The proposed overhaul of NCAA eligibility standards takes another step toward fruition this month when the Academics/Eligibility/Compliance Cabinet meets to tweak the proposal that will eventually go to the school presidents. That final vote is currently scheduled for April.
While the national media continues to virtually ignore the issue, it has become a hot-button topic in college hockey circles, and for good reason.
After a two-year study, the sub-committee on Amateurism and Agents forwarded legislation last September that, if passed, completely changes the landscape of NCAA eligibility standards. Whereas playing in a pro league, taking money and signing endorsement deals were once taboo, the new rules would eliminate all of those issues.
Instead, you would be allowed, after high school graduation, to play anywhere you want and still have eligibility remaining, with the stipulation that for each year you played in a competitive league, you would lose one year of NCAA eligibility.
Initially, the legislation included a one-year grace period following high school graduation. However, basketball people objected to that, fearful that it would lead to the formation of super leagues. So the sub-committee will propose the elimination of the one-year grace period at its February 15-17 cabinet meeting in Tampa Bay, Fla.
But with minimal impact on the major sports, the major media ignores the story. Meanwhile, love it or hate it, hockey people agree that the impact on hockey will be enormous.
Many like the new legislation, because it addresses the long-standing issue of the eligibility of Major Junior players. Players who go to Canadian Major Juniors, some as early as age 16, are currently ineligible for the NCAA.
But the elimination of the grace period exacerbates a potentially devastating problem for U.S. amateur leagues. Places like the USHL, the premier junior league in the United States, pride themselves on taking 18- and 19-year-olds and getting them better prepared for college hockey. Now, for each year played past high school graduation, those players would lose a year of NCAA eligibility, meaning they probably wouldn’t stay in the USHL, or go there in the first place.
The sub-committee heard the immediate outcry from the hockey community, but didn’t act on it because they said there were too many voices with differing opinions. That changed at the January NCAA Convention in San Diego, when a group of hockey people led by WCHA Commissioner Bruce McLeod and USHL Commissioner Gino Gasparini, went to voice their concerns.
“They were extremely productive conversations,” said Lisa Dehon, chair of the sub-committee. “We asked them to put together some specific concerns and specific solutions they think would help. Then we’ll take a look. If needed, we could then meet in person meeting before our February cabinet meeting.”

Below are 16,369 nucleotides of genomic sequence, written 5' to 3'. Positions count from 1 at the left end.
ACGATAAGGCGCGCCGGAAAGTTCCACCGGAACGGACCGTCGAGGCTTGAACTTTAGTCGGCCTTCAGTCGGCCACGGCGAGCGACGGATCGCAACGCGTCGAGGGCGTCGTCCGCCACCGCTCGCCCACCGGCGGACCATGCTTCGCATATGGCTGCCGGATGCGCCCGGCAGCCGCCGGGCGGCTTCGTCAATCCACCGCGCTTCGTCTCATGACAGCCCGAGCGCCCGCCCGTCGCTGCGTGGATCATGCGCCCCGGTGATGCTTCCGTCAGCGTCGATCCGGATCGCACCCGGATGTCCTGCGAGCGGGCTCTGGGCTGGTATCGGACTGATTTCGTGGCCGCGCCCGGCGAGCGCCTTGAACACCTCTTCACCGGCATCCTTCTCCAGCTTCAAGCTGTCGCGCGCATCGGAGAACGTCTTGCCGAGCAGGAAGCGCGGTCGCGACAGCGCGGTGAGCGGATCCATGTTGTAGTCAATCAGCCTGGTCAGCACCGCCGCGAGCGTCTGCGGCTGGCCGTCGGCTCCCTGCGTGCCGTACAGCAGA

Dehon says there is still some fragmentation within the hockey community, but that they are much closer to coming together on the issue.
“They have very legitimate concerns and they have been able to demonstrate those,” Dehon said. “We still see a little (fragmentation of opinion), but we’ve narrowed the focus to one particular part (of the legislation). So we’ve gained by leaps and bounds.”
The commissioners of the hockey conferences — McLeod, Phil Buttafuoco (ECAC), Joe Bertagna (HEA), Tom Anastos (CCHA) and Rich Ensor (MAAC) — were scheduled to have a conference call this week, where they hoped to hammer out specific legislation that would address the issue. They hope to come up with something that fixes what’s wrong, but doesn’t change what’s already working.
The sub-committee agrees that hockey has unique recruiting issues, and is ready to work with the sport’s leaders.
“Hockey is unique, there’s no way around it,” Dehon said. “We certainly don’t want to have negative impacts. We would like to see them propose something, and we’ll work with them.”
One thing the sub-committee has to be careful of, however, is making too many sport-specific changes to what’s supposed to be sweeping reforms.
“It doesn’t make sense to alter the legislation for scenarios we don’t know will come true,” Dehon said. “But hockey has been able to generate statistics on where hockey players come from, and we can see the impact.”
The direction of any amendments to the legislation should be known after the Cabinet meeting in mid-February.